As mentioned in the introduction, the term ’post-truth’ has become a popular epithet to define the current age, in which appeals to emotion and personal biases are more influential than appeals to objective facts (Crowley, 2018). The definition rests on the idea that truth and facts are subjective, so objective facts do not even exist and objective reality is debatable. Such vision is best illustrated by the idea that “facts don’t exist in a vacuum… They are selected… And ultimately their meaning derives from the context in which they’re presented” (Seargeant, 2021, p. 22). In other words, even facts can be distorted, depending on how they are presented and “the interpretation you put on them for the argument you’re making” (Seargeant, 2021, p. 22). Taken in a post-truth context, such arguments allow not only for the dismissal of nearly any idea based on ’facts’, but lead to a complete epistemological crisis on a societal level since within society it appears that everything, even the most basic and provable facts, can be disputed. In the political sphere, such a philosophy has its root in a partisan environment of identity politics, in which facts or truths which don’t support the political line of a supported faction are cast into doubt (Wight, 2018). This point can best be summed up by Hannah Arendt, who states that the most significant antagonist of factual truth is an opinion (Arendt, 1967). On a societal level, the emergence of the trend towards the deniability of truth and facts is generally blamed on social media and how it permits the rapid creation and dissemination of disinformation (Rogers & Niederer, 2020).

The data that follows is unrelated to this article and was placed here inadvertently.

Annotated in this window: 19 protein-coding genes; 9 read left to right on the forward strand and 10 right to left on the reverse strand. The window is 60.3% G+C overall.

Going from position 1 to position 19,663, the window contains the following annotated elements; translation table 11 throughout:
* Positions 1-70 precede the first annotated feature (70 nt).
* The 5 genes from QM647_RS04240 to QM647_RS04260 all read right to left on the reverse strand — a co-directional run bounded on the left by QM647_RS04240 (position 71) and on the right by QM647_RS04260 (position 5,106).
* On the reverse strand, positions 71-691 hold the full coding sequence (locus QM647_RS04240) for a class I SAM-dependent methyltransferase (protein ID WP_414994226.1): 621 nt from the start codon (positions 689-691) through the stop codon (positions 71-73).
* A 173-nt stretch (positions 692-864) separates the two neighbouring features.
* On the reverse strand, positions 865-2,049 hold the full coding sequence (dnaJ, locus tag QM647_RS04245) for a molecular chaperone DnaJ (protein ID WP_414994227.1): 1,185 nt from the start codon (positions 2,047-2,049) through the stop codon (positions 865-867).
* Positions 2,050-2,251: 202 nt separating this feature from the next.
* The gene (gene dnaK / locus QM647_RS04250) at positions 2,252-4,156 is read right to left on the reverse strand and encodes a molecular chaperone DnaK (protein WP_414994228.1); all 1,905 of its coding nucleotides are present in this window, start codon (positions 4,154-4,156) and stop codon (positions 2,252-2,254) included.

The ascendance of post-truth has coincided with another interesting development, i. e., the resurgence of populism. Populism has been steadily on the rise: 7% of voters across Europe voted for a populist party in 1998, whereas 1 in 4 votes was cast for a populist party in the most recent national elections in 2018 (Lewis et al., 2018). Given the simultaneous emergence of both trends, it has often been posited that a relationship exists between the two (Barbieri, 2018; Seargeant, 2021). According to Seargeant, the common thread is the centrality of emotion to both post-truth and populism (Seargeant, 2021). Whereas a post-truth reality is one in which emotion trumps logic, populism is also based “mostly on an emotional idea: that the establishment has ignored the needs and aspirations of ordinary, everyday citizens; that they’re out of touch with normal people’s concerns; out of touch with their struggles and hardships” (Seargeant, 2021, p. 37). In other words, populism is an emotional reaction to politics; instead of being a specific ideology, it is more about a feeling of being ‘betrayed’ by the elites. In this scenario, there is the protagonist (the people), the antagonist (the elites), and the mission: to give “a voice to the voiceless” (Seargeant, 2021, p. 46). What is important is that populism thrives primarily on quite a simple storyline, one which is primarily based on emotion (Spruyt, Keppens & Van Droogenbroeck, 2016).